Oriense Development of devices for helping the blind and visually impaired

    The history of the project goes back to 2006.
    Then an active member of the blind society turned to the St. Petersburg Research Institute with a proposal to create a device for helping the blind and visually impaired.
    One of the founders of the current Oriense then headed the department, which was involved in the field of vision of robots and developed its stereo camera. They decided to base the device on it: a wearable computer processes information from two cameras and two ultrasound sonars and issues tips to the headphones using a voice synthesizer.

    A separate stereo processor on Altera was supposed to build a depth map, but it didn’t come to that, the processor only carried out stereo input. The on-board computer software built a point cloud, segmented it into objects, classified them in a simple way, determined the degree of danger, and issued warnings.

    A mock-up was made, the project attracted enough attention, but such execution and functionality was not enough, and then it didn’t go and the project froze, never reaching the users.

    In 2010, work resumed, but as a result, we practically did not move forward, only a few modernizing the layout. Then it became completely clear that bringing such a device to a state of real utility would require a lot of time and financial influences. And the approach should be different: like many teams who tried to create something like this, we relied on existing technologies, and not on the real needs of users. As a result, the project was abandoned again, apart from my experiments with image recognition in the framework of the dissertation and graduate grants from the St. Petersburg government.

    In 2012, there was a third approach to the projectile, but this time in the form of undergraduate and graduate studies for the Microsoft Imagine Cup. The stereo camera was replaced by Kinekt (taped to a construction helmet with tape), the whip software was supplemented by recognition of objects, text and faces.

    We won the Petersburg stage, and at the All-Russian were content with a special prize from Intel. Then there was BIT (competition "Business of Innovative Technologies) - the second place and a special prize - a trip to Slush. Then SumIT startup school, where we were noticed by the managing partners of the iDealMachine startup accelerator Sergey Fradkov and Mikhail Averbakh. We hit the accelerator, got $ 20,000 preseed from RSV Venture Partners, and became an Oriense startup. It was in November 2012.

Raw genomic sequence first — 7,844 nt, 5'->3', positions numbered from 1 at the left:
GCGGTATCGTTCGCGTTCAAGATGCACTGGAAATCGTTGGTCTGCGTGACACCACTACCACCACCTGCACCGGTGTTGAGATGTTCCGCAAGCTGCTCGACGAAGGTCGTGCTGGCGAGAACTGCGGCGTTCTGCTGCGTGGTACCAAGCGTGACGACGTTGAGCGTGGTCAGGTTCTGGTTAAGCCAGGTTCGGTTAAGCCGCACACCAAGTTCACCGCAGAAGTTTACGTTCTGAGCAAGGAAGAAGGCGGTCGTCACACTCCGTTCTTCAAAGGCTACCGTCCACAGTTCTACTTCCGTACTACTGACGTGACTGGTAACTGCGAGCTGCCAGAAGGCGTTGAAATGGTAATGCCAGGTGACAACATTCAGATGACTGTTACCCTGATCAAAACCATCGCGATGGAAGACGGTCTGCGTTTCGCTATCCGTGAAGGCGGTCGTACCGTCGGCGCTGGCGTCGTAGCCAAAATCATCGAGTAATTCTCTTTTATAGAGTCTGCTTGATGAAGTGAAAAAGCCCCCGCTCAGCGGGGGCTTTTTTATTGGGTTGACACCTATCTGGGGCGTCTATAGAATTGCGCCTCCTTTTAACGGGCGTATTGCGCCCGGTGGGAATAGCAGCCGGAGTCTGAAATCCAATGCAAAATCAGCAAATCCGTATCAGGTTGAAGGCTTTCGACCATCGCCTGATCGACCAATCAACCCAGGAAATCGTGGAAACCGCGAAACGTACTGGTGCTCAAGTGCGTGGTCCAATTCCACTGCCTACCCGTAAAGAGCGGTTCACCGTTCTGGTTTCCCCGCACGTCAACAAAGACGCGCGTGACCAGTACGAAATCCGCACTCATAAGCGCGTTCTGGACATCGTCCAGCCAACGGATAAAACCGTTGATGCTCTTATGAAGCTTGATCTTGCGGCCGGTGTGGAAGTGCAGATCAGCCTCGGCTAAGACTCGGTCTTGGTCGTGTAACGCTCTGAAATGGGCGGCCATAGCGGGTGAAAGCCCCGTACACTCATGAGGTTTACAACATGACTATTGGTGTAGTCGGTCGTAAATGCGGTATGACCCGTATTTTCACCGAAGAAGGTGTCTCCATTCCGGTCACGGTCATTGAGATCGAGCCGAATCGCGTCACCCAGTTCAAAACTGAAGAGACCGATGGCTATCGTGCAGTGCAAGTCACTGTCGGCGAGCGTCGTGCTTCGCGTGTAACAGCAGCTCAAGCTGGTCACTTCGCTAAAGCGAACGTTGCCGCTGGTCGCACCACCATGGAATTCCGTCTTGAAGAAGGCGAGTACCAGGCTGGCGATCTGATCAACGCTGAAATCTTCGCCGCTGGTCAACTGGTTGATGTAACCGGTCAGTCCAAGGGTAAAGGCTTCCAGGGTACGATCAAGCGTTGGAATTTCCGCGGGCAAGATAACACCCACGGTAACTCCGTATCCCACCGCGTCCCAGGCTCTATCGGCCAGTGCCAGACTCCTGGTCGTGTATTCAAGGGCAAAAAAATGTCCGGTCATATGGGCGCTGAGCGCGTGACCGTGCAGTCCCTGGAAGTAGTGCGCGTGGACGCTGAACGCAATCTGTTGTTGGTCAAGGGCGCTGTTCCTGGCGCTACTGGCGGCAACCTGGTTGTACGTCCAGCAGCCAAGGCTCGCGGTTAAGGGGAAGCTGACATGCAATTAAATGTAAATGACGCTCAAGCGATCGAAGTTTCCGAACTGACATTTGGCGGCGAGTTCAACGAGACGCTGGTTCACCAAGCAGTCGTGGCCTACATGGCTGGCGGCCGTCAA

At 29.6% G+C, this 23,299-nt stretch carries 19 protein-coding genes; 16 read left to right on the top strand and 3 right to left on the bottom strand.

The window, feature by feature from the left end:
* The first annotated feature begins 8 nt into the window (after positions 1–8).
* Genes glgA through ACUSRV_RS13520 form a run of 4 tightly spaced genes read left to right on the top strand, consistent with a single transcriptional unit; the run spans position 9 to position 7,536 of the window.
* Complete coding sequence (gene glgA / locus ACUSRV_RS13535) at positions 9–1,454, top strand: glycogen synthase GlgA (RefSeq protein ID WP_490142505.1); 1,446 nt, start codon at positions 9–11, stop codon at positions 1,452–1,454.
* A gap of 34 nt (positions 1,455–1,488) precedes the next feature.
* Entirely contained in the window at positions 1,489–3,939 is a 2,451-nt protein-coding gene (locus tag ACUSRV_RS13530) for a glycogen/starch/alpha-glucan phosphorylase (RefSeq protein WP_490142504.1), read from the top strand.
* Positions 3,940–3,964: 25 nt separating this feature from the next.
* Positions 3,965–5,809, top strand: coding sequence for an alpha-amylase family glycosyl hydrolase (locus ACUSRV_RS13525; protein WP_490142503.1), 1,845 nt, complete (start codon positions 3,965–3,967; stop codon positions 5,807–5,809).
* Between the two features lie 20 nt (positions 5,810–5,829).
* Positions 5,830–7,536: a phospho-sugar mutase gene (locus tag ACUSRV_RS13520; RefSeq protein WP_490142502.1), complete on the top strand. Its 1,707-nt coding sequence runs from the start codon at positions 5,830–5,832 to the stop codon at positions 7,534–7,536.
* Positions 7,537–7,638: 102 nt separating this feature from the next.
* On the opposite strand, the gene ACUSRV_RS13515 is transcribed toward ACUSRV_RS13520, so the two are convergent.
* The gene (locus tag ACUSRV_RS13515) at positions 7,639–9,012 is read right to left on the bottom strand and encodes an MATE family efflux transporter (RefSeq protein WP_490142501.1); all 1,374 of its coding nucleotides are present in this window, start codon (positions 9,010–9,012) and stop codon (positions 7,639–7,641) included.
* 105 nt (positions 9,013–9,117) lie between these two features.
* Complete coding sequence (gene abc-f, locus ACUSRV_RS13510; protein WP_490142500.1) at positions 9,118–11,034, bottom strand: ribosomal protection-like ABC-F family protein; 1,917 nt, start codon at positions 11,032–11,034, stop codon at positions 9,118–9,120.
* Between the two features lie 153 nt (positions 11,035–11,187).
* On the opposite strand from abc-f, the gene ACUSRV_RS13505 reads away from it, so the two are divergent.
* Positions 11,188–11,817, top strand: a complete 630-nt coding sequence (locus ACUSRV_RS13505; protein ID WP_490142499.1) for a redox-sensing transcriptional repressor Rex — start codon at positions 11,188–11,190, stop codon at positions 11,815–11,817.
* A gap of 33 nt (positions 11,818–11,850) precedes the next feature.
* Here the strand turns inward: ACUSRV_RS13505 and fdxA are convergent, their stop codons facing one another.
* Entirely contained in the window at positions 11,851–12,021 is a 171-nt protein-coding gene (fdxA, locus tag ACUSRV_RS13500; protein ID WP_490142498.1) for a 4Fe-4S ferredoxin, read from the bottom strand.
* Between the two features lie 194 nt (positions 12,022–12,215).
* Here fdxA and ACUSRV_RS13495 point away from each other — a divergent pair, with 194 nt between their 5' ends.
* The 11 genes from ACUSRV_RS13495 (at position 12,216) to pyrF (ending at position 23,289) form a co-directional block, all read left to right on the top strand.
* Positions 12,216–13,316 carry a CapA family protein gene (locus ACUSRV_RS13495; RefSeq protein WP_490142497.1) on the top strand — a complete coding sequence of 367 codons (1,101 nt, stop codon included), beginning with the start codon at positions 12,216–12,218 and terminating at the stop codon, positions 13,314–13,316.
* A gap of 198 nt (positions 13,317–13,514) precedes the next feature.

iDealMachine gave us the right development process, we finally went directly to the blind and visually impaired with questions and formed the problem and the required functionality. The prototype was brought to a demonstration-tolerant state, Kinekt replaced with PrimeSense Carmine, mounted on the chest. The unit was finally tested by the blind at the center for medical and social rehabilitation of the visually impaired .

    Then we plunged into the usual startup chores: we looked for financing for the next stage, solved legal and organizational issues, presented a lot (including at DEMO Europeand the iron VC Day Ingria). In June 2013, we received a state grant under the START program of the Assistance Fund, expanded the staff a bit, purchased components and finally started to work closely on development. Now we are completing the first version of the product, for which we have a small pre-order from the educational center "Edukor" , which already has experience in using development for people with disabilities - an educational class with devices for controlling a computer without the help of hands.

    Oriense-1 is still based on PrimeSense, so it will only work in indoor environments, but at least we can run in the local navigation software and the design of the wearable device. As an on-board computer, Odroid-U2 is used , the case is now being finalized.

    In parallel, we are working on a 3D sensor on a stereo camera, it was planned to use the Etron stereo-vision chip, but negotiations with them have reached an impasse. Based on the Hardkernel board with SoC Exynos 4412, we are developing our own single-board computer, which will include all the sensors: stereo, GPS / GLONASS, 9-axis position sensor and optional 3G modem. It is possible that stereo will be miscalculated on Adapteva 's new 16-core Epiphany processors , which are used by Parallella Board . Thus, we can make a device consisting of one module, with full functionality: local navigation, global navigation, reading text, object recognition, etc.

    We wanted to release a GPS navigator, and as a separate device, based on RaspberryPi and a sensor board - it is now wired. The software was planned to be made open, based on the OpenStreetMap database, for Linux, and then included in a fully functional device. True, there is no progress on this software yet.

    The most popular GPS navigation tool for the blind was the LoadStone GPS application for Symbian, but due to the death of the platform they are forced to switch to smartphones, and on the basis of the OsmAnd application for Android there is a version for the blind Osmand Access developed in Russia, which includes part of the LoadStone functionality. A big minus of the smartphone in the absence of a physical keyboard, so we are now talking with the developers of OsmAnd Access regarding the creation of a sharpened navigator for it with its presence.

    On November 1-2, we will be in Moscow at the Open Innovations Forum (due to the fact that the Russian Startup Rating gave us the highest AAA), on November 6-7 at the Webit Congress in Istanbul, with our own stand.

    We are based in St. Petersburg, our site is oriense.com , mail is info@oriense.com, twitter , a YouTube channel , the latest version of our presentation

    Thank you for your attention, we will be happy to receive feedback.

    Also popular now: